Gill S, Loprinzi CL, Sargent DJ, Thomé SD, Alberts SR, Haller DG, Benedetti J, Francini G, Shepherd LE, Francois Seitz J, et al: Pooled analysis of fluorouracil-based adjuvant therapy for stage II and III colon cancer: Who benefits and by how much? J Clin Oncol. 22:1797–1806. 2004.PubMed/NCBI View Article : Google Scholar

5 

Danenberg PV: Thymidylate synthetase-a target enzyme in cancer chemotherapy. Biochim Biophys Acta. 473:73–92. 1977.PubMed/NCBI View Article : Google Scholar

6 

Salonga D, Danenberg KD, Johnson M, Metzger R, Groshen S, Tsao-Wei DD, Lenz HJ, Leichman CG, Leichman L, Diasio RB and Danenberg PV: Colorectal tumors responding to 5-fluorouracil have low gene expression levels of dihydropyrimidine dehydrogenase, thymidylate synthase, and thymidine phosphorylase. Clin Cancer Res. 6:1322–1327. 2000.PubMed/NCBI

7 

Edler D, Glimelius B, Hallström M, Jakobsen A, Johnston PG, Magnusson I, Ragnhammar P and Blomgren H: Thymidylate synthase expression in colorectal cancer: A prognostic and predictive marker of benefit from adjuvant fluorouracil-based chemotherapy. J Clin Oncol. 20:1721–1728. 2002.PubMed/NCBI View Article : Google Scholar

8 

Soong R, Shah N, Salto-Tellez M, Tai BC, Soo RA, Han HC, Ng SS, Tan WL, Zeps N, Joseph D, et al: Prognostic significance of thymidylate synthase, dihydropyrimidine dehydrogenase and thymidine phosphorylase protein expression in colorectal cancer patients treated with or without 5-fluorouracil-based chemotherapy. Ann Oncol. 19:915–919. 2008.PubMed/NCBI View Article : Google Scholar

9 

Iacopetta B, Grieu F, Joseph D and Elsaleh H: A polymorphism in the enhancer region of the thymidylate synthase promoter influences the survival of colorectal cancer patients treated with 5-fluorouracil. Br J Cancer. 85:827–830. 2001.PubMed/NCBI View Article : Google Scholar

10 

Tsuji T, Hidaka S, Sawai T, Nakagoe T, Yano H, Haseba M, Komatsu H, Shindou H, Fukuoka H, Yoshinaga M, et al: Polymorphism in the thymidylate synthase promoter enhancer region is not an efficacious marker for tumor sensitivity to 5-fluorouracil-based oral adjuvant chemotherapy in colorectal cancer. Clin Cancer Res. 9:3700–3704. 2003.PubMed/NCBI

11 

Scartozzi M, Maccaroni E, Giampieri R, Pistelli M, Bittoni A, Del Prete M, Berardi R and Cascinu S: 5-Fluorouracil pharmacogenomics: Still rocking after all these years? Pharmacogenomics. 12:251–265. 2011.PubMed/NCBI View Article : Google Scholar

12 

Horie N, Aiba H, Oguro K, Hojo H and Takeishi K: Functional analysis and DNA polymorphism of the tandemly repeated sequences in the 5'-terminal regulatory region of the human gene for thymidylate synthase. Cell Struct Funct. 20:191–197. 1995.PubMed/NCBI View Article : Google Scholar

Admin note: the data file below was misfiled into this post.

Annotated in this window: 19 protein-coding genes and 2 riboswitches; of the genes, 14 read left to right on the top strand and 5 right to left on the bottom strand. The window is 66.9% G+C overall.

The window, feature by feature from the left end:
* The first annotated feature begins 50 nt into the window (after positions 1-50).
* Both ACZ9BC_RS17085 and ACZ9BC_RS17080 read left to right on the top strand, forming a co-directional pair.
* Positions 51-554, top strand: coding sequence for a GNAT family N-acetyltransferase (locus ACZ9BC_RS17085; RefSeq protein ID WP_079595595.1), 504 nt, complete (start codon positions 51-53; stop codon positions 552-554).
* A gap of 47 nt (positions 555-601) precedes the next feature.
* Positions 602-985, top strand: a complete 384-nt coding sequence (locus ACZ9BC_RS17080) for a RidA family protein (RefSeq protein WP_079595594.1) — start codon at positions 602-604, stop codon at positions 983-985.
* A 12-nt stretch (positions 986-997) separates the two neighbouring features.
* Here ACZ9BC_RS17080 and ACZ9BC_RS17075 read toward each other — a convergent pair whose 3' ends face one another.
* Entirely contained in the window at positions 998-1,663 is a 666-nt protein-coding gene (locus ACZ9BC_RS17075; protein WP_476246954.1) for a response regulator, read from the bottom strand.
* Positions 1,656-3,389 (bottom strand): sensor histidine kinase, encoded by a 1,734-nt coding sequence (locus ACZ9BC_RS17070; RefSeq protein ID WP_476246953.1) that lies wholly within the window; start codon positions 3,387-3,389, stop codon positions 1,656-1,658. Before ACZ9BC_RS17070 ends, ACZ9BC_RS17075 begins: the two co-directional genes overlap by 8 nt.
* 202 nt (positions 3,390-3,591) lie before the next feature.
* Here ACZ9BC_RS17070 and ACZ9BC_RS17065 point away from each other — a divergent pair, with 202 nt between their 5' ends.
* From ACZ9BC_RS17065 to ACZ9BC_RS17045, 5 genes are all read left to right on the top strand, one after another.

13 

Mandola MV, Stoehlmacher J, Muller-Weeks S, Cesarone G, Yu MC, Lenz HJ and Ladner RD: A novel single nucleotide polymorphism within the 5'tandem repeat polymorphism of the thymidylate synthase gene abolishes USF-1 binding and alters transcriptional activity. Cancer Res. 63:2898–2904. 2003.PubMed/NCBI

14 

Kawakami K and Watanabe G: Identification and functional analysis of single nucleotide polymorphism in the tandem repeat sequence of thymidylate synthase gene. Cancer Res. 63:6004–6007. 2003.PubMed/NCBI

15 

Kawakami K, Omura K, Kanehira E and Watanabe Y: Polymorphic tandem repeats in the thymidylate synthase gene is associated with its protein expression in human gastrointestinal cancers. Anticancer Res. 19:3249–3252. 1999.PubMed/NCBI

16 

Kawakami K, Salonga D, Park JM, Danenberg KD, Uetake H, Brabender J, Omura K, Watanabe G and Danenberg PV: Different lengths of a polymorphic repeat sequence in the thymidylate synthase gene affect translational efficiency but not its gene expression. Clin Cancer Res. 7:4096–4101. 2001.PubMed/NCBI

17 

Lincz LF, Scorgie FE, Garg MB and Ackland SP: Identification of a novel single nucleotide polymorphism in the first tandem repeat sequence of the thymidylate synthase 2R allele. Int J Cancer. 120:1930–1934. 2007.PubMed/NCBI View Article : Google Scholar

18 

Kawakami K, Ishida Y, Danenberg KD, Omura K, Watanabe G and Danenberg PV: Functional polymorphism of the thymidylate synthase gene in colorectal cancer accompanied by frequent loss of heterozygosity. Jpn J Cancer Res. 93:1221–1229. 2002.PubMed/NCBI View Article : Google Scholar

19